On Tuesday, the Supreme Court will hear arguments in one of the most important privacy cases in decades. In United States v. Jones, the Court will decide whether the secret installation by police of a GPS device to the defendant's vehicle and monitoring his movements every day for four weeks is a "search" under the Fourth Amendment that requires a warrant. The case has enormous implications. The decision will affect the ability of law enforcement to employ powerful and highly intrusive surveillance technology to investigate crime without being subjected to constitutional constraints.
In considering the broad and potentially dragnet use of GPS technology at the sole discretion of law enforcement authorities to pry into the details of people's daily lives, one is reminded of Justice Louis Brandeis's famous dissent over eighty years ago in Olmstead v. United States, in which he condemned the government's intrusion into people's privacy with the memorable language that a person has "the right to be let alone -- the most comprehensive of rights and the right most valued by civilized men." The ability of government to use sophisticated surveillance technology to track a person's movements constantly, relentlessly, and indefinitely evokes the specter of the omnipresent Orwellian "Big Brother."
Indeed, such constant surveillance for an unlimited period of time, as the lower court in Jones observed, allows the government to learn with remarkable precision the most intimate details of a person's life, including his or her political, religious, amicable, and amorous associations. Illustrative of the kinds of information this technology could reveal, record, and retain are visits to the abortion clinic, the AIDS treatment center, the psychiatrist, the fitness center, the strip club, the criminal defense attorney, the by-the-hour motel, the mosque, synagogue, and church, the gay bar, and on and on. By using this technology, and drawing reasonable inferences, the government could assemble patterns of a person's personal and professional activities and could easily learn whether a person is a heavy drinker, a weekly church-goer, a regular at the gym, a faithful husband, an associate of a political organization, and an outpatient receiving medical treatment.
The Supreme Court's task is not simple. The Fourth Amendment has been interpreted for the past fifty years to apply only to private areas, not public ones, and to society's reasonable expectations of privacy. Thus, using new technology to acquire information about private matters inside the home would constitute a "search." This was the teaching in Kyllo v. United States, decided ten years ago, in which the Court held that the government's use of a "thermal imager" to detect heat emanating from inside the home is a search and required a warrant. But in another case decided thirty years ago -- United States v. Knotts -- the Court said that attaching a beeper to a vehicle and following the vehicle on a highway is not a search because the activity was conducted in public and anyone could see the car's movements. If the Justices rely on Knotts, then the result is clear; law enforcement will be given a license to use visual surveillance technology to watch every person's movements and activities in public constantly, indefinitely, and without any legal restraints.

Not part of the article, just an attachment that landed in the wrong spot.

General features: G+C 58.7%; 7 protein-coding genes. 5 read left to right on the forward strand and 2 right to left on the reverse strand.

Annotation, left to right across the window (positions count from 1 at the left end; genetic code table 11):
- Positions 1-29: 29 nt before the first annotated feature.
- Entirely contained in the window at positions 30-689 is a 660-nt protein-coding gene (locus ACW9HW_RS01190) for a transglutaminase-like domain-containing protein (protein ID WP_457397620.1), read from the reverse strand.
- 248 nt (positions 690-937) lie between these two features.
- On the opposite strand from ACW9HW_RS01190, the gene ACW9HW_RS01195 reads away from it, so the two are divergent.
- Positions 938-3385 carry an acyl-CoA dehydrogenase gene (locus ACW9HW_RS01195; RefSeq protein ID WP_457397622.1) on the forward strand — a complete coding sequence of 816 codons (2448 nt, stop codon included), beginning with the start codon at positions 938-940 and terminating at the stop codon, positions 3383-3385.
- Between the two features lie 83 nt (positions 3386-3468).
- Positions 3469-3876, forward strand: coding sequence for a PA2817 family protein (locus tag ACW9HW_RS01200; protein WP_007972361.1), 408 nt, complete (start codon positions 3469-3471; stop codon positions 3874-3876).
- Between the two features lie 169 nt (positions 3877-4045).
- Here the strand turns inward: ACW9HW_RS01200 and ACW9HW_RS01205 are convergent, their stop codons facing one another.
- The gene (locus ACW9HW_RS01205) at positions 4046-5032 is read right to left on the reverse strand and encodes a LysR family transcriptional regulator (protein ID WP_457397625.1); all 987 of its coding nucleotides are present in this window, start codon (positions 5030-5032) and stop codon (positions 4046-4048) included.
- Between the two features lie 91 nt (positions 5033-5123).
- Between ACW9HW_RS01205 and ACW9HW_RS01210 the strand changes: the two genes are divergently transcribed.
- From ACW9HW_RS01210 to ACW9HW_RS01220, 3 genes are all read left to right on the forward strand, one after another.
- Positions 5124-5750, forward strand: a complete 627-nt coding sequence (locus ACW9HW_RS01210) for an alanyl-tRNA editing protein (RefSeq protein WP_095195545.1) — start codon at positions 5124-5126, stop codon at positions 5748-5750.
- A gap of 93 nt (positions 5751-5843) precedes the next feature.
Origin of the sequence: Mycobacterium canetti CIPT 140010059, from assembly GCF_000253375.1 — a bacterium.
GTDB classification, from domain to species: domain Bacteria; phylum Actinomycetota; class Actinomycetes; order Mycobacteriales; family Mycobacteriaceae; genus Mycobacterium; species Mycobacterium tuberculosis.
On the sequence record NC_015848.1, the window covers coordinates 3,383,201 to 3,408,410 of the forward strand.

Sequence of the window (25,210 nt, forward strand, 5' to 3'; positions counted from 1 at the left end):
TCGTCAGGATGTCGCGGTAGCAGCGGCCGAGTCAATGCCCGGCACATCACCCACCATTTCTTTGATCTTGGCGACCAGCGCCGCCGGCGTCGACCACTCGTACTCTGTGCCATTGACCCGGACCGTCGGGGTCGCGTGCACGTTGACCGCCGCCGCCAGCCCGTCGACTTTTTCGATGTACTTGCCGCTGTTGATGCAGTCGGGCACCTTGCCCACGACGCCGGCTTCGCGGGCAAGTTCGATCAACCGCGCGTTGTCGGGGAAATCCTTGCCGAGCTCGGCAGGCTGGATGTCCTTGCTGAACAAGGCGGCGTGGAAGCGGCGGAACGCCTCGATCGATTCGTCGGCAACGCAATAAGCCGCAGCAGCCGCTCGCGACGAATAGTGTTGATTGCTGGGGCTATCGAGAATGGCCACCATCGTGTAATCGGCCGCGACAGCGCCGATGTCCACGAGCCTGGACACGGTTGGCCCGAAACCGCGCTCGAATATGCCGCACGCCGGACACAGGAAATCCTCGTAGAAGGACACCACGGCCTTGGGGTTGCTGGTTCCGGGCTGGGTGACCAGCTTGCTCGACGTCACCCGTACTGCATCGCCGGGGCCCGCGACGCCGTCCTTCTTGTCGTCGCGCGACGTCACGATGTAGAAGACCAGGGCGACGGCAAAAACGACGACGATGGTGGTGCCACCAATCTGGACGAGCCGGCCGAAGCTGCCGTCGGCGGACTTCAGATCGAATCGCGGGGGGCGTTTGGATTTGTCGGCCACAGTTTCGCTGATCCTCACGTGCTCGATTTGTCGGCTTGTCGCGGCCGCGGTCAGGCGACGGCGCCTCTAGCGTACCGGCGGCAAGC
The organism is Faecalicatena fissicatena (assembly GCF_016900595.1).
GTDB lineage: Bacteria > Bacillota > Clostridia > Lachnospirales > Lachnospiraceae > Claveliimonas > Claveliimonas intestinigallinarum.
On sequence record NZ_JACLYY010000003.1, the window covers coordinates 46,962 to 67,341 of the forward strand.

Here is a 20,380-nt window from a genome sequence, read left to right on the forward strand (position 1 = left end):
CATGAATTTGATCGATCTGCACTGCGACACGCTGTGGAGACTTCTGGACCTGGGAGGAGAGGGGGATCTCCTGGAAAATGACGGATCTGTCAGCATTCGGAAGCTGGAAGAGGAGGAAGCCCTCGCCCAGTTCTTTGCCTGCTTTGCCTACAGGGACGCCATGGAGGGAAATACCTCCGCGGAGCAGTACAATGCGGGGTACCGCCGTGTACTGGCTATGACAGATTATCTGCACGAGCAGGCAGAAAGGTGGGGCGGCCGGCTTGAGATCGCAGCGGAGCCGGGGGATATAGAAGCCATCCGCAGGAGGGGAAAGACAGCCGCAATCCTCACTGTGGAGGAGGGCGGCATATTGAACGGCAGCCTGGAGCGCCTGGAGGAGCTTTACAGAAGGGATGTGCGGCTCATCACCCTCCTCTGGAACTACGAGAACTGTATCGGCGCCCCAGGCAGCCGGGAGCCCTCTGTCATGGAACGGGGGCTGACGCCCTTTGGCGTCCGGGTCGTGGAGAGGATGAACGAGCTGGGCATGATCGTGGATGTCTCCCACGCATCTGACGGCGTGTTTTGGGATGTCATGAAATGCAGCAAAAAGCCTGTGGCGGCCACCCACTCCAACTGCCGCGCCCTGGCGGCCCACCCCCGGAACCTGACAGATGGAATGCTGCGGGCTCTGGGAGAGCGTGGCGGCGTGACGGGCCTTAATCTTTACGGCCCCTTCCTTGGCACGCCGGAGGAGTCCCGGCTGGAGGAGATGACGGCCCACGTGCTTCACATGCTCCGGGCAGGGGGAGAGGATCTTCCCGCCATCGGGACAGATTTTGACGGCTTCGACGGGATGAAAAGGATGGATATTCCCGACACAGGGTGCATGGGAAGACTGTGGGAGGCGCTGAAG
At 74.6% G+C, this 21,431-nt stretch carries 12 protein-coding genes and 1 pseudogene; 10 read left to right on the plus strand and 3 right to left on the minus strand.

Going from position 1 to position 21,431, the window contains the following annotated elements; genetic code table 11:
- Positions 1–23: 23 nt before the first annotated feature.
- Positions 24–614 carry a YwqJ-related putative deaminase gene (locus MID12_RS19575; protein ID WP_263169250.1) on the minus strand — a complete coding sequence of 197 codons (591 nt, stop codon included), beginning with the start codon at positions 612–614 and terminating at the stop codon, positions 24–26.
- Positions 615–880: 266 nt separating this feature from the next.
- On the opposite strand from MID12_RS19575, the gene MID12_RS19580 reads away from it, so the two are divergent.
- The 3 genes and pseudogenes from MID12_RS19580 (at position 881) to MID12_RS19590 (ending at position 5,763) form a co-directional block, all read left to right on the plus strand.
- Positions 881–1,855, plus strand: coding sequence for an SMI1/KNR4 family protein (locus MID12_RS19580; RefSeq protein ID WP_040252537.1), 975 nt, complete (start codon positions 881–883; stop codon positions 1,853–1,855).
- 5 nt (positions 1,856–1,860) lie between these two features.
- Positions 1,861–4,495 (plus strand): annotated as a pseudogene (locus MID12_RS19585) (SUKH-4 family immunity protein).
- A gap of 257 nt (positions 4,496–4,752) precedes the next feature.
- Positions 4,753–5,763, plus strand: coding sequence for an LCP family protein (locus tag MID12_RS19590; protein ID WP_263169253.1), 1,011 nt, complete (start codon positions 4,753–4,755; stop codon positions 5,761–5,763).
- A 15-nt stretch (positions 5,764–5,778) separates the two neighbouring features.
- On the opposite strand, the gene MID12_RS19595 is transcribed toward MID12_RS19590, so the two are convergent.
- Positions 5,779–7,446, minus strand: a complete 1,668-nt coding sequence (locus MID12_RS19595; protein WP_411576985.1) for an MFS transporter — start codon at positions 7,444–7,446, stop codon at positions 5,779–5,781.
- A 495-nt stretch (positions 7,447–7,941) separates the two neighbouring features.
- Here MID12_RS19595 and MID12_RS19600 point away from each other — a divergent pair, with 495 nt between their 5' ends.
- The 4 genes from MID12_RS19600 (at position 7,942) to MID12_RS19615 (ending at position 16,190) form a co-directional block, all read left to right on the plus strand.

But there is no question that the new surveillance technology is vastly different from the primitive beeper in Knotts, both qualitatively and quantitatively. The new technology allows the government easily and cheaply to engage in massive, intrusive, and unlimited surveillance of every citizen any time, any place, and regardless of atmospheric conditions. Several courts have characterized this new technology as one of the greatest threats to privacy, and the consequent need to adjust Fourth Amendment "expectations of privacy" doctrine to this new phenomenon.
It's anybody's guess what the Justices will do. The Justices could affirm the lower court and find that use of GPS constitutes a sufficient threat to privacy to require that law enforcement obtain from a judge a warrant before using it. However, the Justices could also find that GPS merely "enhances" what the police could already see with the naked eye and therefore GPS surveillance is not covered by the Fourth Amendment. To reach this conclusion, however, the Justices would have to concede that for the police to accomplish with the "naked eye" what GPS surveillance accomplishes would require the assignment of hundreds, perhaps thousands of additional police, and the installation of cameras on every street lamp. However, according to several lower courts, GPS is not an enhancement; it "replaces" the human senses, and facilitates a new perception of the world in which any object may be followed and exhaustively recorded for an unlimited period of time.
The Justices could also find that by operating their vehicles in public, people have voluntarily conveyed their travels to the outside world and in effect assumed the risk that they would be followed. This is one of the risks in modern society. However, it seems unreasonable -- even perverse -- to suggest that by living in modern society, people have assumed the risk that they will be "seen" constantly, continuously, and for an unlimited period of time, to have "recorded" all the detailed information of their movements through the world, to have "transmitted" to the government all of the personal data that has been collected, and to have this information "retained" by government for an indefinite and unlimited period of time, all without any judicial oversight or constitutional constraints. My guess is that most members of society would say that they have not assumed these risks, and that it is unreasonable for government to employ this new surveillance technology without first getting a warrant. But will the Supreme Court agree?